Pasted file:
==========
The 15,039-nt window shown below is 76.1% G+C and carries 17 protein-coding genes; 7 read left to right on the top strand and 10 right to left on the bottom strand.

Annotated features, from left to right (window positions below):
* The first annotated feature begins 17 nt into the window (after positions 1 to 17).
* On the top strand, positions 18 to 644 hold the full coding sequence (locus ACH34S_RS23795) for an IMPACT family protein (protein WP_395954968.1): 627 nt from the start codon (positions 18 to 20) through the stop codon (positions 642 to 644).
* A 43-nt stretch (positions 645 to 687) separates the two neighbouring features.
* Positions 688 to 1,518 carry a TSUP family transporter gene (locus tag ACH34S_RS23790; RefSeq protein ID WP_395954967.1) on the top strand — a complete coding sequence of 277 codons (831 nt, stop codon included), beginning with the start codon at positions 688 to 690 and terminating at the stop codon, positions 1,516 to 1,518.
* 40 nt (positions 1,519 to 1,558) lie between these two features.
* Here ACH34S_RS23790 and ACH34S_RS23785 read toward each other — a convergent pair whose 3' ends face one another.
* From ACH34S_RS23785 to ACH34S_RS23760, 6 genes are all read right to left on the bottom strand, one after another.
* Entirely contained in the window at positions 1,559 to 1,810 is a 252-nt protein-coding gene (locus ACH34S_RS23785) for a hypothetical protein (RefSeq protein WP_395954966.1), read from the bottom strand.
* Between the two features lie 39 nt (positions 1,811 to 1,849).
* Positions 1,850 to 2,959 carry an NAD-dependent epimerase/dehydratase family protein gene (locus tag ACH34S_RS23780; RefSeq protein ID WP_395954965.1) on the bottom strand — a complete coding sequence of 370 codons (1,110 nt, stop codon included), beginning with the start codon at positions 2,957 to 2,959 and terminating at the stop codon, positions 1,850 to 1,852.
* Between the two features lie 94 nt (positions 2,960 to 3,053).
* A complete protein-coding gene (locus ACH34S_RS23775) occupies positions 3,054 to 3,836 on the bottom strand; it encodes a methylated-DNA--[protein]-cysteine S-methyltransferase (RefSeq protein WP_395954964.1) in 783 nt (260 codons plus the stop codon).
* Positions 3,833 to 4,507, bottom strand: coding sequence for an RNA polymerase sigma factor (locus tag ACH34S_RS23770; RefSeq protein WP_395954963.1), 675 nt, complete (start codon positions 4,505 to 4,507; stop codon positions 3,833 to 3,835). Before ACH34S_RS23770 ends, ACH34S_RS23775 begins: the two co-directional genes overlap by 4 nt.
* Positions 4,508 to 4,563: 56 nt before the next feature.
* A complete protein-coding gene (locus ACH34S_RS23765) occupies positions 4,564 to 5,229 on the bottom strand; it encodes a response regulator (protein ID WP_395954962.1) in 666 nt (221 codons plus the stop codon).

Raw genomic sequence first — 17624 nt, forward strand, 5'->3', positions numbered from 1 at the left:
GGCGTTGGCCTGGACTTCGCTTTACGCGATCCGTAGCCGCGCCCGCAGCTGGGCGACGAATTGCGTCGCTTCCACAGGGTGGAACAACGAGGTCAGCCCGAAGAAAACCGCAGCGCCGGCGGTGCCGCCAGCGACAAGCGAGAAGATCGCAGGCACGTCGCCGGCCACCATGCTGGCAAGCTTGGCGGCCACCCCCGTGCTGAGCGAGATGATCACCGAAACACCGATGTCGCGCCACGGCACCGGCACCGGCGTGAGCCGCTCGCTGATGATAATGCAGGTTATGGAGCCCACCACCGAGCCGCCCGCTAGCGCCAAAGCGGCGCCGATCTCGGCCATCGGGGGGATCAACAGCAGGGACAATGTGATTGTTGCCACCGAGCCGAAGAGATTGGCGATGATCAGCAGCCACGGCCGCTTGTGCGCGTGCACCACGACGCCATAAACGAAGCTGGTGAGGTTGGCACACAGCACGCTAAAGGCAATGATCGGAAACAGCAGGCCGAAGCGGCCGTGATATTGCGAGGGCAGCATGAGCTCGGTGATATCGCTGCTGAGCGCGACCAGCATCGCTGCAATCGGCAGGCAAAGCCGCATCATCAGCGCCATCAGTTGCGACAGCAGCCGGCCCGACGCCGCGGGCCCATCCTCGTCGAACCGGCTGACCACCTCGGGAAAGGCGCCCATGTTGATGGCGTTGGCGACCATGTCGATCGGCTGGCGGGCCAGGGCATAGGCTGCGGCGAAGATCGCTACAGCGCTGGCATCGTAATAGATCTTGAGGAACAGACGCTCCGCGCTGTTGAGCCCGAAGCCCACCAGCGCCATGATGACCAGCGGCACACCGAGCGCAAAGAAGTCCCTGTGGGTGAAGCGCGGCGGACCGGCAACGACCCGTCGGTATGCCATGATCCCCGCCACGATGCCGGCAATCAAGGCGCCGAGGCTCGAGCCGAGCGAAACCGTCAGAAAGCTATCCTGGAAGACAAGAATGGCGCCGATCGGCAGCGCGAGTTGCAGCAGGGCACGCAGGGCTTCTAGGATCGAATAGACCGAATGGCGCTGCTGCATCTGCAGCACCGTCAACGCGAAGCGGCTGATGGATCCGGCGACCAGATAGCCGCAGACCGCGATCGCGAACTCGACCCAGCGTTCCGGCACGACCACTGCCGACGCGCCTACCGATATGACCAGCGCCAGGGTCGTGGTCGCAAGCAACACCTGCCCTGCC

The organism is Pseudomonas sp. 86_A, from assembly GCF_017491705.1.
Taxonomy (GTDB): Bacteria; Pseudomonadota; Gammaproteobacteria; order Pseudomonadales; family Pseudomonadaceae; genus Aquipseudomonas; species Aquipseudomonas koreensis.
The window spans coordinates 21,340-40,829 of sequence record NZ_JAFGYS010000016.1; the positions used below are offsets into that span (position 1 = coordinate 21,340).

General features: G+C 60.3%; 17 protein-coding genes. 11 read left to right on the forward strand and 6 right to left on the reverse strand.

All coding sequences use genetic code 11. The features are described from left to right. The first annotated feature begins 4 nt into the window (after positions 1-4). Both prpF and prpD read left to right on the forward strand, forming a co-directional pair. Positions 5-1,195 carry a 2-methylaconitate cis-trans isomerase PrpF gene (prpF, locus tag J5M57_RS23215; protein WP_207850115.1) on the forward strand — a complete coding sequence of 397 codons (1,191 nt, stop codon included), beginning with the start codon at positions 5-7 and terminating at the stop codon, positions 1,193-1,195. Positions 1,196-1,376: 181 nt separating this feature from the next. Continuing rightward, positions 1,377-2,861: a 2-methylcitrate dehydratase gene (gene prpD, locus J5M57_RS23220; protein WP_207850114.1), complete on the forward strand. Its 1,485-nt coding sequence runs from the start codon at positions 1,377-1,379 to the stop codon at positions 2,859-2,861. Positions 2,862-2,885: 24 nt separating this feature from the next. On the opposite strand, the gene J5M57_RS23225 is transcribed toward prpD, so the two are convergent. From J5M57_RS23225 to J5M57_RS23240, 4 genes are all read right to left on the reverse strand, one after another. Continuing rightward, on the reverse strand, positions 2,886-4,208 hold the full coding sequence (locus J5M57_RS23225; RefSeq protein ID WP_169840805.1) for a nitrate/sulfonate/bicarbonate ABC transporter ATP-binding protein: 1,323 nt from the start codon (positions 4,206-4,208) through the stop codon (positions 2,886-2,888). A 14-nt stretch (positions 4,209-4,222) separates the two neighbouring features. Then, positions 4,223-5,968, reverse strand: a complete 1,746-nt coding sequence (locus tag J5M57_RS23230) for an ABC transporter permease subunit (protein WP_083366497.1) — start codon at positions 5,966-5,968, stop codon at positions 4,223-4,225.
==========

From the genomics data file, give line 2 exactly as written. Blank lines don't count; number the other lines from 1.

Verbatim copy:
Annotated features, from left to right (window positions below):